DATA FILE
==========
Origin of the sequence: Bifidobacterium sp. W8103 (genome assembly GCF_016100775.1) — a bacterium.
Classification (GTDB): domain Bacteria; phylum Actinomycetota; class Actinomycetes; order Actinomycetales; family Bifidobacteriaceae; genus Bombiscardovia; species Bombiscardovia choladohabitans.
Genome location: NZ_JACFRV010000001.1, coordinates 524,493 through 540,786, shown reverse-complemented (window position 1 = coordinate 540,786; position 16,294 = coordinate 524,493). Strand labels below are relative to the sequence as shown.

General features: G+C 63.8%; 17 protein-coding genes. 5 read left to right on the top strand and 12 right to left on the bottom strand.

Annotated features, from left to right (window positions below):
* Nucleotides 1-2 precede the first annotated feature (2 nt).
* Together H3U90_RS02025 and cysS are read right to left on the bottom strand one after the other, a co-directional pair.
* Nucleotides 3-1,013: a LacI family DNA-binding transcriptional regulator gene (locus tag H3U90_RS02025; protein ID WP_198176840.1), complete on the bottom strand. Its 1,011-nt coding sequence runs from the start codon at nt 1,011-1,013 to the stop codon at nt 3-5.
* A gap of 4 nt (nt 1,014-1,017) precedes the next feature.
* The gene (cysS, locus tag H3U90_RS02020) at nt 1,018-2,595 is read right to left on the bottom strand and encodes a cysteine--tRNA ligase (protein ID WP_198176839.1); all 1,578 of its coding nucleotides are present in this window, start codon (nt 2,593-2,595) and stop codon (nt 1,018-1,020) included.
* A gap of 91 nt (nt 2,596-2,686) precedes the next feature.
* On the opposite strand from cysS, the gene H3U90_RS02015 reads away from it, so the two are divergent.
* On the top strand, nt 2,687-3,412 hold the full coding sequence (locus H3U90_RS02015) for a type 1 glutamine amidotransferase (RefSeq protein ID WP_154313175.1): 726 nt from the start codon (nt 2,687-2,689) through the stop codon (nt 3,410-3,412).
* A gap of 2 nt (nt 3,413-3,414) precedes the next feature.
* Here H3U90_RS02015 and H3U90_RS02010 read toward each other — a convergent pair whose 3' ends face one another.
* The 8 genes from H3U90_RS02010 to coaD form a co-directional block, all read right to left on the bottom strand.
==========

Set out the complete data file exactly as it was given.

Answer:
Origin of the sequence: Bifidobacterium sp. W8103 (genome assembly GCF_016100775.1) — a bacterium.
Classification (GTDB): domain Bacteria; phylum Actinomycetota; class Actinomycetes; order Actinomycetales; family Bifidobacteriaceae; genus Bombiscardovia; species Bombiscardovia choladohabitans.
Genome location: NZ_JACFRV010000001.1, coordinates 524,493 through 540,786, shown reverse-complemented (window position 1 = coordinate 540,786; position 16,294 = coordinate 524,493). Strand labels below are relative to the sequence as shown.

General features: G+C 63.8%; 17 protein-coding genes. 5 read left to right on the top strand and 12 right to left on the bottom strand.

Annotated features, from left to right (window positions below):
* Nucleotides 1-2 precede the first annotated feature (2 nt).
* Together H3U90_RS02025 and cysS are read right to left on the bottom strand one after the other, a co-directional pair.
* Nucleotides 3-1,013: a LacI family DNA-binding transcriptional regulator gene (locus tag H3U90_RS02025; protein ID WP_198176840.1), complete on the bottom strand. Its 1,011-nt coding sequence runs from the start codon at nt 1,011-1,013 to the stop codon at nt 3-5.
* A gap of 4 nt (nt 1,014-1,017) precedes the next feature.
* The gene (cysS, locus tag H3U90_RS02020) at nt 1,018-2,595 is read right to left on the bottom strand and encodes a cysteine--tRNA ligase (protein ID WP_198176839.1); all 1,578 of its coding nucleotides are present in this window, start codon (nt 2,593-2,595) and stop codon (nt 1,018-1,020) included.
* A gap of 91 nt (nt 2,596-2,686) precedes the next feature.
* On the opposite strand from cysS, the gene H3U90_RS02015 reads away from it, so the two are divergent.
* On the top strand, nt 2,687-3,412 hold the full coding sequence (locus H3U90_RS02015) for a type 1 glutamine amidotransferase (RefSeq protein ID WP_154313175.1): 726 nt from the start codon (nt 2,687-2,689) through the stop codon (nt 3,410-3,412).
* A gap of 2 nt (nt 3,413-3,414) precedes the next feature.
* Here H3U90_RS02015 and H3U90_RS02010 read toward each other — a convergent pair whose 3' ends face one another.
* The 8 genes from H3U90_RS02010 to coaD form a co-directional block, all read right to left on the bottom strand.